Mouse protective tests are described which permit the accurate and reproducible titration of the anti-infectious and antitoxic antibodies in hyperimmune antiplague rabbit sera. The potency of such sera can be expressed in provisional standard units based on a standard serum the use of which eliminates erroneous results due to fluctuations in mouse susceptibility, strain virulence, or environmental conditions.
The sera of rabbits given 3 intravenous injections of live avirulent P. pestis on alternate days have a content of protective antibodies which is at a maximum within one week after the last antigen administration and falls to a more or less constant level 3 to 5 weeks later. Only exceptional animals can be pushed to a higher level by frequently repeated injections.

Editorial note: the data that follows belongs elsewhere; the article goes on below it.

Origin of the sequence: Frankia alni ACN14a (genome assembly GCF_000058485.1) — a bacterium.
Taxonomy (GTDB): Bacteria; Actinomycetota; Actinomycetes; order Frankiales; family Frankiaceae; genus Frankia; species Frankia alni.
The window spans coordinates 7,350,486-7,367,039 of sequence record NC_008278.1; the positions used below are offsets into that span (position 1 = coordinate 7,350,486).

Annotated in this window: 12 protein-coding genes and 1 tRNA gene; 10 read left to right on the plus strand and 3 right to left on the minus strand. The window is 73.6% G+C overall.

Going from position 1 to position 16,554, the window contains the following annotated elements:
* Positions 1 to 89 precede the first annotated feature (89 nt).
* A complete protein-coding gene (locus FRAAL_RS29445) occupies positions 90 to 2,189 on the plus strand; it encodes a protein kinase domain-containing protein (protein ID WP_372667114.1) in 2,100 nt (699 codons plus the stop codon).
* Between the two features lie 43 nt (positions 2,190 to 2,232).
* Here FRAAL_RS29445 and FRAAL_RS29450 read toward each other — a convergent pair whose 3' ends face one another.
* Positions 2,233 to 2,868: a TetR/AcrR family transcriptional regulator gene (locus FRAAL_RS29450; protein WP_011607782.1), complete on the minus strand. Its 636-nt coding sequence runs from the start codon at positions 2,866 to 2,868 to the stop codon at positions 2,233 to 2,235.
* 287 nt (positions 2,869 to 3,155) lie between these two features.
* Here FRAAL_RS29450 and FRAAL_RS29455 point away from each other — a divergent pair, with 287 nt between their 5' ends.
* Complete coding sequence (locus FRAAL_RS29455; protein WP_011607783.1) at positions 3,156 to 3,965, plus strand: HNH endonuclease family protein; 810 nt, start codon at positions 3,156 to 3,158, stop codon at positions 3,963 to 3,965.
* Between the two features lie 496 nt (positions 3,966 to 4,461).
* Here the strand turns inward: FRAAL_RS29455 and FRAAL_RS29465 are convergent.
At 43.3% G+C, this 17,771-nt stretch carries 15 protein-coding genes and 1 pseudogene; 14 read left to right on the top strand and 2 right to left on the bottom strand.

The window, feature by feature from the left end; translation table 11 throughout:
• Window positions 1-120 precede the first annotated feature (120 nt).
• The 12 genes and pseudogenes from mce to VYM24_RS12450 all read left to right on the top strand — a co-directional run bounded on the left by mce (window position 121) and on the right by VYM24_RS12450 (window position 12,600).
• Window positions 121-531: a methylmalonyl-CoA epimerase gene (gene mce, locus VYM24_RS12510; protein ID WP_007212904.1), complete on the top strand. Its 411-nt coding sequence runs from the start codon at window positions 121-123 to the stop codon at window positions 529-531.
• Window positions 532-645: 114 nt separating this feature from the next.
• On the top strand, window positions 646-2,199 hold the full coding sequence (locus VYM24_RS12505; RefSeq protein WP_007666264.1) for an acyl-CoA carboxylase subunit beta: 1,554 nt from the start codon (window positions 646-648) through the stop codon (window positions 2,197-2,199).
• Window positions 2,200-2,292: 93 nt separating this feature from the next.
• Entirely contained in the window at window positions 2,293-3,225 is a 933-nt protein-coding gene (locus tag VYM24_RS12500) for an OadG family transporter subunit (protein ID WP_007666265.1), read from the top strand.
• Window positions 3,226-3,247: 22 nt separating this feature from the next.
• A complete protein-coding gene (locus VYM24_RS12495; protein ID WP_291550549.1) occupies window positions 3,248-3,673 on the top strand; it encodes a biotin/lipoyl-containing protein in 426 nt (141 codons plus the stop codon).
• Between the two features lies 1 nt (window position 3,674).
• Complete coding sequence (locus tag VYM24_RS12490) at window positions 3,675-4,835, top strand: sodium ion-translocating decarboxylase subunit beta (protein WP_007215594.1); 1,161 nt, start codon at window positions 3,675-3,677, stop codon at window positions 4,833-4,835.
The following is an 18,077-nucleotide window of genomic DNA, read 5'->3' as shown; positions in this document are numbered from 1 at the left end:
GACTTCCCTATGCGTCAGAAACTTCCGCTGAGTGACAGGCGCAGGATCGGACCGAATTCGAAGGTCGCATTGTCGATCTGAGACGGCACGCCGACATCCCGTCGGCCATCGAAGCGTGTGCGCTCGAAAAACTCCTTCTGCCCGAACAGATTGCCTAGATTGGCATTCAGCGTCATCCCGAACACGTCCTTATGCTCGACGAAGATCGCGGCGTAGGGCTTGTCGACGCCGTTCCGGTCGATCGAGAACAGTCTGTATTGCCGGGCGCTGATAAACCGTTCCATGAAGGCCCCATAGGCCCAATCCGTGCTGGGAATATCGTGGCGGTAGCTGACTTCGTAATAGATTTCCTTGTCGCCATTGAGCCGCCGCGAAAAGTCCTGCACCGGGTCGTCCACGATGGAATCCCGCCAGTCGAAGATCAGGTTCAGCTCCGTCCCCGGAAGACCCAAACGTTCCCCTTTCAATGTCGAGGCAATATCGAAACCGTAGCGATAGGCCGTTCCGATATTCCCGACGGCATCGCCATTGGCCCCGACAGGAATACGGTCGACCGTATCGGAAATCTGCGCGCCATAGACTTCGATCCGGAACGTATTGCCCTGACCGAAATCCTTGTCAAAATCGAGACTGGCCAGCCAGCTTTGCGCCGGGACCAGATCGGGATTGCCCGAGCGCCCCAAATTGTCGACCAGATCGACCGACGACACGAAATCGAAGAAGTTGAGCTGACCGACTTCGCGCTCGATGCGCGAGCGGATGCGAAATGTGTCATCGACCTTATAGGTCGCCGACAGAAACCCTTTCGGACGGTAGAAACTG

No correlation is apparent between the antitoxic and protective titer of a given serum. It is certain, however, that a detectable level of antitoxic antibodies is attained in rabbits only if a re-stimulating injection is given 3 to 4 weeks after the primary series of injections of antigen. The re-stimulation induces a sudden rise in antitoxin-titer, but does not effect the level of protective antibody except for the production of a brief and fleeting negative phase.
Mice immunized actively by the injection of live plague vaccine develop not only anti-infectious immunity, but also significant antitoxic resistance.
The significance of the results and the possible role of serum antibodies in the mechanism of immunity to P. pestis infection are discussed.
Aided by grants from the Rosenberg Foundation and the Columbia Foundation.